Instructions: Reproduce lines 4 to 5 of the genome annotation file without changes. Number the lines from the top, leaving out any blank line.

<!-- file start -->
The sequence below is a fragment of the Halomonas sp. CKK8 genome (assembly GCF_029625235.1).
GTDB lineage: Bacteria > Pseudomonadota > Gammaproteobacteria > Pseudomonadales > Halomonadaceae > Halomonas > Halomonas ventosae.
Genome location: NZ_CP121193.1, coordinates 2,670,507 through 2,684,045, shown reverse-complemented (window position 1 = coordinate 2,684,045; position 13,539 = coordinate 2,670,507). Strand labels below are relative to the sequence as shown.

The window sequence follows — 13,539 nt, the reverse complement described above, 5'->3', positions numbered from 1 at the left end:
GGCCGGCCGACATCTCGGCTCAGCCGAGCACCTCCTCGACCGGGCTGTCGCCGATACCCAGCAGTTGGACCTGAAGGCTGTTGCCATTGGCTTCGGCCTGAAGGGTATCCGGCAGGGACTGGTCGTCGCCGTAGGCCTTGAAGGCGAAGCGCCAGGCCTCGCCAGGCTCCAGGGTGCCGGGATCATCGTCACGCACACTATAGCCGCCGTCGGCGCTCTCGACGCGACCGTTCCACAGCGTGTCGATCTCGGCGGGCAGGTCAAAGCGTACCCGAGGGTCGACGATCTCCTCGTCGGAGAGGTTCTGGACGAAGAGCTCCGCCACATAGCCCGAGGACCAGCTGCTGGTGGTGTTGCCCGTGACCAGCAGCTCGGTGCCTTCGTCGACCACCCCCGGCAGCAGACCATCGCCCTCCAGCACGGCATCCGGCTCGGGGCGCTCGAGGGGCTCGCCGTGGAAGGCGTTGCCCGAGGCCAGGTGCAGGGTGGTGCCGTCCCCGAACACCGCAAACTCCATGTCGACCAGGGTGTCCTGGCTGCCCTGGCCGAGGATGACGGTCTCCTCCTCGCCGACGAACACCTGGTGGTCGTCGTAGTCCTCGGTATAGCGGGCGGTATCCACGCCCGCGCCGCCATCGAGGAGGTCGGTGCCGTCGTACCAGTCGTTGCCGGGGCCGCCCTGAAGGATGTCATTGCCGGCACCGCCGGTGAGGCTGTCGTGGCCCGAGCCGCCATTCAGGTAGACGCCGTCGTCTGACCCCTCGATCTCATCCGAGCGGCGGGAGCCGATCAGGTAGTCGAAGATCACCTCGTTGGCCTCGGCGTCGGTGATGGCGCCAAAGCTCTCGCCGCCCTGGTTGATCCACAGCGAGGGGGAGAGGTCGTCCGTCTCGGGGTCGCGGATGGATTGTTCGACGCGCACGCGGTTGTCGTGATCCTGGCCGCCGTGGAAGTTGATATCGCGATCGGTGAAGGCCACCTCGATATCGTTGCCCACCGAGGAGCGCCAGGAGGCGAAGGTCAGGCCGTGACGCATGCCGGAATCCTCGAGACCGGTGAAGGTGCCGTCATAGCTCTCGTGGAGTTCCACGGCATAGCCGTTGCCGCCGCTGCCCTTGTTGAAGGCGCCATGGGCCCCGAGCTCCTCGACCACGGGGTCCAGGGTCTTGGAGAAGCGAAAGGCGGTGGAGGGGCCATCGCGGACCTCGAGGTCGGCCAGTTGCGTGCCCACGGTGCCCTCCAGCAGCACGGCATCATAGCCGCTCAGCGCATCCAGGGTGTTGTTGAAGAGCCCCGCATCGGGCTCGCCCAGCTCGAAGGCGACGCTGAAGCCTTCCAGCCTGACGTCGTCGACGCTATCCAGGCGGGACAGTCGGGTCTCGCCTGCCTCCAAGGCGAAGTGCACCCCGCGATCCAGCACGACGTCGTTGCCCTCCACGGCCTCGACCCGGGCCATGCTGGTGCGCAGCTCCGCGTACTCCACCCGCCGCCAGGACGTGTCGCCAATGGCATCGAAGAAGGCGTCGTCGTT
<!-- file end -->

The window sequence follows — 13,539 nt, the reverse complement described above, 5'->3', positions numbered from 1 at the left end:
GGCCGGCCGACATCTCGGCTCAGCCGAGCACCTCCTCGACCGGGCTGTCGCCGATACCCAGCAGTTGGACCTGAAGGCTGTTGCCATTGGCTTCGGCCTGAAGGGTATCCGGCAGGGACTGGTCGTCGCCGTAGGCCTTGAAGGCGAAGCGCCAGGCCTCGCCAGGCTCCAGGGTGCCGGGATCATCGTCACGCACACTATAGCCGCCGTCGGCGCTCTCGACGCGACCGTTCCACAGCGTGTCGATCTCGGCGGGCAGGTCAAAGCGTACCCGAGGGTCGACGATCTCCTCGTCGGAGAGGTTCTGGACGAAGAGCTCCGCCACATAGCCCGAGGACCAGCTGCTGGTGGTGTTGCCCGTGACCAGCAGCTCGGTGCCTTCGTCGACCACCCCCGGCAGCAGACCATCGCCCTCCAGCACGGCATCCGGCTCGGGGCGCTCGAGGGGCTCGCCGTGGAAGGCGTTGCCCGAGGCCAGGTGCAGGGTGGTGCCGTCCCCGAACACCGCAAACTCCATGTCGACCAGGGTGTCCTGGCTGCCCTGGCCGAGGATGACGGTCTCCTCCTCGCCGACGAACACCTGGTGGTCGTCGTAGTCCTCGGTATAGCGGGCGGTATCCACGCCCGCGCCGCCATCGAGGAGGTCGGTGCCGTCGTACCAGTCGTTGCCGGGGCCGCCCTGAAGGATGTCATTGCCGGCACCGCCGGTGAGGCTGTCGTGGCCCGAGCCGCCATTCAGGTAGACGCCGTCGTCTGACCCCTCGATCTCATCCGAGCGGCGGGAGCCGATCAGGTAGTCGAAGATCACCTCGTTGGCCTCGGCGTCGGTGATGGCGCCAAAGCTCTCGCCGCCCTGGTTGATCCACAGCGAGGGGGAGAGGTCGTCCGTCTCGGGGTCGCGGATGGATTGTTCGACGCGCACGCGGTTGTCGTGATCCTGGCCGCCGTGGAAGTTGATATCGCGATCGGTGAAGGCCACCTCGATATCGTTGCCCACCGAGGAGCGCCAGGAGGCGAAGGTCAGGCCGTGACGCATGCCGGAATCCTCGAGACCGGTGAAGGTGCCGTCATAGCTCTCGTGGAGTTCCACGGCATAGCCGTTGCCGCCGCTGCCCTTGTTGAAGGCGCCATGGGCCCCGAGCTCCTCGACCACGGGGTCCAGGGTCTTGGAGAAGCGAAAGGCGGTGGAGGGGCCATCGCGGACCTCGAGGTCGGCCAGTTGCGTGCCCACGGTGCCCTCCAGCAGCACGGCATCATAGCCGCTCAGCGCATCCAGGGTGTTGTTGAAGAGCCCCGCATCGGGCTCGCCCAGCTCGAAGGCGACGCTGAAGCCTTCCAGCCTGACGTCGTCGACGCTATCCAGGCGGGACAGTCGGGTCTCGCCTGCCTCCAAGGCGAAGTGCACCCCGCGATCCAGCACGACGTCGTTGCCCTCCACGGCCTCGACCCGGGCCATGCTGGTGCGCAGCTCCGCGTACTCCACCCGCCGCCAGGACGTGTCGCCAATGGCATCGAAGAAGGCGTCGTCGTT